Industry Trends

App Security Wins Move at Snail's Pace

By Stefanie Hoffman | July 30, 2012

Of 200 enterprise security professionals recently surveyed by Enterprise Strategy Group, 79 percent report Web application security attacks in the past year. In a late April Network World blog on the topic, Jon Oltsik, a principal analyst at ESG, said the study also found thieves attacked Web application features and functions such as application authentication, configuration management, application authorization and session management.

Oltsik says the good news is that there's more emphasis on secure software development lifecycles, developer security training and Web application security testing. The bad news: These changes are moving at a glacial pace. The slow pace of gains is also being lamented this week by Jeff Williams, a founder of the Open Web Application Security Project (OWASP), a community dedicated to enabling organizations to develop, purchase and maintain trusted applications.

In a May 7 BankinfoSecurity blog, Williams iterates his 2003 case that application security is just as important as network security. Williams created the OWASP Top Ten list of risks "with the hope that it might be the start of an industry standard that could bootstrap the legal system into encouraging more secure software."

Since that time, the OWASP Top Ten has been used by millions of people, he said, and the FTC has even referenced the OWASP Top Ten in several of its actions.

"That being said, it's disappointing to note that a decade later, we haven't really stamped out any of the major vulnerabilities - quite the opposite," said Williams.

For instance, SQL injection attacks appeared in 1998 and remain prevalent, he says, accounting for 83 percent of breaches since then that compromised hundreds of millions of records. So, as Williams and OWASP release the 2013 Top Ten, Williams says he's disappointed it hasn't evolved much from the 2003 edition.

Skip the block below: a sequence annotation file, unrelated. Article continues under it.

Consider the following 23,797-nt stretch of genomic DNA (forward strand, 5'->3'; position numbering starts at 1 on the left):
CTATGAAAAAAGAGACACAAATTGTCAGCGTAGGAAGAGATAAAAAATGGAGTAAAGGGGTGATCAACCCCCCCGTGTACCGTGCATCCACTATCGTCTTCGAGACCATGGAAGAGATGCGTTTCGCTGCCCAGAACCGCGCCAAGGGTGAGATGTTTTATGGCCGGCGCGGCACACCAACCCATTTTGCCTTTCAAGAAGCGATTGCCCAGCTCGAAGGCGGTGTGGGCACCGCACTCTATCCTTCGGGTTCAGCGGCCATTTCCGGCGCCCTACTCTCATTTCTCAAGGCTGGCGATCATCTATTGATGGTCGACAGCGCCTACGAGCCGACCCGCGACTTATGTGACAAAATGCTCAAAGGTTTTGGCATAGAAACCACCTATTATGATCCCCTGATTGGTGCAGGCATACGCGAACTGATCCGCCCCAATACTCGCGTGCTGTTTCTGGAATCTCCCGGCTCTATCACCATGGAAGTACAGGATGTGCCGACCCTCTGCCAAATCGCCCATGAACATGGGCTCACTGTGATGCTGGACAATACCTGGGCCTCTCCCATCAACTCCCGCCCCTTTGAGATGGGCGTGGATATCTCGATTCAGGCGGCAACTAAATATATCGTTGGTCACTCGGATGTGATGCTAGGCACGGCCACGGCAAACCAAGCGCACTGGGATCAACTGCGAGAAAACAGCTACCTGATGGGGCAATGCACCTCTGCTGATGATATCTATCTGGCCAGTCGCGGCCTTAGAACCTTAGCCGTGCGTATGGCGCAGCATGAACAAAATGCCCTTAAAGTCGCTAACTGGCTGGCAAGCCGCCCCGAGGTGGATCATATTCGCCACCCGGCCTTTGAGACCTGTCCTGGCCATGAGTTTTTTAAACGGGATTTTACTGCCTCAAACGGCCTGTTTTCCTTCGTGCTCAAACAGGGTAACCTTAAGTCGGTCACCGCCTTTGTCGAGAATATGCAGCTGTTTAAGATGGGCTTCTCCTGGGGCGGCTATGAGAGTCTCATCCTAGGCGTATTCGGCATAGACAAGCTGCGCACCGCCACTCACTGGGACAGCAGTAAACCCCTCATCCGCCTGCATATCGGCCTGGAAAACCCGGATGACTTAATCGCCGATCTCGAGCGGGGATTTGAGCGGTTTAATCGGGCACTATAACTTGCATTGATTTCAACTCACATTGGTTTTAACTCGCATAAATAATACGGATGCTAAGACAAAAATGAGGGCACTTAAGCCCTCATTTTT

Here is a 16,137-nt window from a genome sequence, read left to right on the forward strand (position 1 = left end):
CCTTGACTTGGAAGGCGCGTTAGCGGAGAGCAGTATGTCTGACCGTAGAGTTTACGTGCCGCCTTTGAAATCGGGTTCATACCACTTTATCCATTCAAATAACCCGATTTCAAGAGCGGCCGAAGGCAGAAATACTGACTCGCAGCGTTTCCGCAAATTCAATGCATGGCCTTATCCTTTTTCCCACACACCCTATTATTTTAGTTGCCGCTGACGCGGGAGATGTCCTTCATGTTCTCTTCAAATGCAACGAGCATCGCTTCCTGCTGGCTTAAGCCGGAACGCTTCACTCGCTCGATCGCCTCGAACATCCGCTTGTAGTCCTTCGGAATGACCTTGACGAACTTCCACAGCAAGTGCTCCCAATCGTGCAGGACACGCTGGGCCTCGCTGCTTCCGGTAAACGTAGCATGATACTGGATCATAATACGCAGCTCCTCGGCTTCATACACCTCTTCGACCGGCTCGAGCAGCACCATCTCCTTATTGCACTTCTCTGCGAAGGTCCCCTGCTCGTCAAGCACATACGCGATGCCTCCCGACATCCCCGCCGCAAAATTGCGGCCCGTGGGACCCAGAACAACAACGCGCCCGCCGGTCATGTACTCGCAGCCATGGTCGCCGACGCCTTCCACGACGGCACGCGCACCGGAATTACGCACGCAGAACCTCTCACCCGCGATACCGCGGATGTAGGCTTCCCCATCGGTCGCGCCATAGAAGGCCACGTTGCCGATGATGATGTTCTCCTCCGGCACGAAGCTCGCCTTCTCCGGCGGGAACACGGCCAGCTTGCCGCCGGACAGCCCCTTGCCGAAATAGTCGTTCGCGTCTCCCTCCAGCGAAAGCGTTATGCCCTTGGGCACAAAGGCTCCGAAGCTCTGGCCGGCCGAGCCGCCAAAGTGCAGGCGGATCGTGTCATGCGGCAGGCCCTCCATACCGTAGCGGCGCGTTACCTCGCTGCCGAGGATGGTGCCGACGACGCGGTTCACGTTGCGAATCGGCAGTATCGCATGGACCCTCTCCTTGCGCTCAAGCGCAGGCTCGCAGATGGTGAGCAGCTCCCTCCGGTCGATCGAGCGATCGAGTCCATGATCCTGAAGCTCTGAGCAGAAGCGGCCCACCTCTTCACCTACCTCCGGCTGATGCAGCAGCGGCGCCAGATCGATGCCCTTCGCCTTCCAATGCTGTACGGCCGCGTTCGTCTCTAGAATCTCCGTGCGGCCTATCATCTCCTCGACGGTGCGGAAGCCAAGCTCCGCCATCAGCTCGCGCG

Today's OWASP Top 10 is based on risk data from eight firms that specialize in application security; those include four consulting companies and four tool vendors. Collectively, the data spans more than 500,000 vulnerabilities across hundreds of organizations and thousands of applications.

Williams reports on the three major updates to the OWASP Top Ten 2013:

  • Using Known Vulnerable Components. Applications frequently have more than 200 frameworks, utilities and other components. As software development moves toward component assembly rather than writing custom code, he says, the research shows many of these libraries have known vulnerabilities. So, the gains that come from this revolution bear a cost: ensuring the components you use are up-to-date and secure.

  • Missing Function-Level Access Control. When developers create their user interface in the presentation layer, they have to restrict which users can see various links, buttons, forms and pages. Developers usually get this right because it's visible, says Williams. They often forget they also have to put access controls in front of the functions, and that means an attacker can forge the required HTTP requests needed to invoke them.

  • Sensitive Data Exposure (Encrypt Everything). The items pertaining to encryption in transit and encrypted data storage in the old OWASP Top Ten were combined, according to Williams. The sensitive data exposure item focuses development teams on a unified strategy to identify sensitive data and ensure it's always encrypted.

Williams cautions the new Top Ten is only a first step. There is no "right" way to create your application security program, so don't compare cases. The effort should instead focus on your organization's culture and selection of tools and techniques that make the most sense. Then you can measure whether your work is improving application security, and that is the only metric that matters, says Williams.

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